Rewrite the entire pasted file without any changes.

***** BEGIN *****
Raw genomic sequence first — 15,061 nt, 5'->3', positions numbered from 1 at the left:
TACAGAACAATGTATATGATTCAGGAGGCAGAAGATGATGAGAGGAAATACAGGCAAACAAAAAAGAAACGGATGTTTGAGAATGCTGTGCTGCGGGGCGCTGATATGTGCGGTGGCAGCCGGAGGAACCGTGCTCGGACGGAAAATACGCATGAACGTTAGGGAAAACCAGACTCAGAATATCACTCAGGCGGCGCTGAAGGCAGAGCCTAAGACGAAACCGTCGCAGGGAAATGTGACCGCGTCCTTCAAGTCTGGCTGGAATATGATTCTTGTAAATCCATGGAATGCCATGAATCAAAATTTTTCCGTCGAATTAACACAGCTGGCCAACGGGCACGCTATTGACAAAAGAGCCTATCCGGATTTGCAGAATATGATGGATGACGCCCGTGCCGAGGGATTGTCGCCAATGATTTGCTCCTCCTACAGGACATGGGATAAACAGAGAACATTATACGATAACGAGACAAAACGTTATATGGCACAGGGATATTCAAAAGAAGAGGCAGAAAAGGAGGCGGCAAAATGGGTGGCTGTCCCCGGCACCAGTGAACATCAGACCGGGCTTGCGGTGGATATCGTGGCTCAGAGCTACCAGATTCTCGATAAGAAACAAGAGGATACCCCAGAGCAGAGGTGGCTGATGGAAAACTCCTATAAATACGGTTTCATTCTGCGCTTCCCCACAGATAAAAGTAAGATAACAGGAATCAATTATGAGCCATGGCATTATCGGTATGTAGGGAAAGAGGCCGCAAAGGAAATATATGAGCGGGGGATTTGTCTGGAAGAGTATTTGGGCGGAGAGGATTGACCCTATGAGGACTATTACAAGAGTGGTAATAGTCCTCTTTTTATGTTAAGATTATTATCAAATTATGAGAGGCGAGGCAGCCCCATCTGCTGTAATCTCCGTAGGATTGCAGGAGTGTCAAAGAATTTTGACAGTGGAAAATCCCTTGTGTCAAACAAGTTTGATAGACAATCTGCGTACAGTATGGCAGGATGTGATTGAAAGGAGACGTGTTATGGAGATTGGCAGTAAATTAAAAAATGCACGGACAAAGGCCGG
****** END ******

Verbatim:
Raw genomic sequence first — 15,061 nt, 5'->3', positions numbered from 1 at the left:
TACAGAACAATGTATATGATTCAGGAGGCAGAAGATGATGAGAGGAAATACAGGCAAACAAAAAAGAAACGGATGTTTGAGAATGCTGTGCTGCGGGGCGCTGATATGTGCGGTGGCAGCCGGAGGAACCGTGCTCGGACGGAAAATACGCATGAACGTTAGGGAAAACCAGACTCAGAATATCACTCAGGCGGCGCTGAAGGCAGAGCCTAAGACGAAACCGTCGCAGGGAAATGTGACCGCGTCCTTCAAGTCTGGCTGGAATATGATTCTTGTAAATCCATGGAATGCCATGAATCAAAATTTTTCCGTCGAATTAACACAGCTGGCCAACGGGCACGCTATTGACAAAAGAGCCTATCCGGATTTGCAGAATATGATGGATGACGCCCGTGCCGAGGGATTGTCGCCAATGATTTGCTCCTCCTACAGGACATGGGATAAACAGAGAACATTATACGATAACGAGACAAAACGTTATATGGCACAGGGATATTCAAAAGAAGAGGCAGAAAAGGAGGCGGCAAAATGGGTGGCTGTCCCCGGCACCAGTGAACATCAGACCGGGCTTGCGGTGGATATCGTGGCTCAGAGCTACCAGATTCTCGATAAGAAACAAGAGGATACCCCAGAGCAGAGGTGGCTGATGGAAAACTCCTATAAATACGGTTTCATTCTGCGCTTCCCCACAGATAAAAGTAAGATAACAGGAATCAATTATGAGCCATGGCATTATCGGTATGTAGGGAAAGAGGCCGCAAAGGAAATATATGAGCGGGGGATTTGTCTGGAAGAGTATTTGGGCGGAGAGGATTGACCCTATGAGGACTATTACAAGAGTGGTAATAGTCCTCTTTTTATGTTAAGATTATTATCAAATTATGAGAGGCGAGGCAGCCCCATCTGCTGTAATCTCCGTAGGATTGCAGGAGTGTCAAAGAATTTTGACAGTGGAAAATCCCTTGTGTCAAACAAGTTTGATAGACAATCTGCGTACAGTATGGCAGGATGTGATTGAAAGGAGACGTGTTATGGAGATTGGCAGTAAATTAAAAAATGCACGGACAAAGGCCGG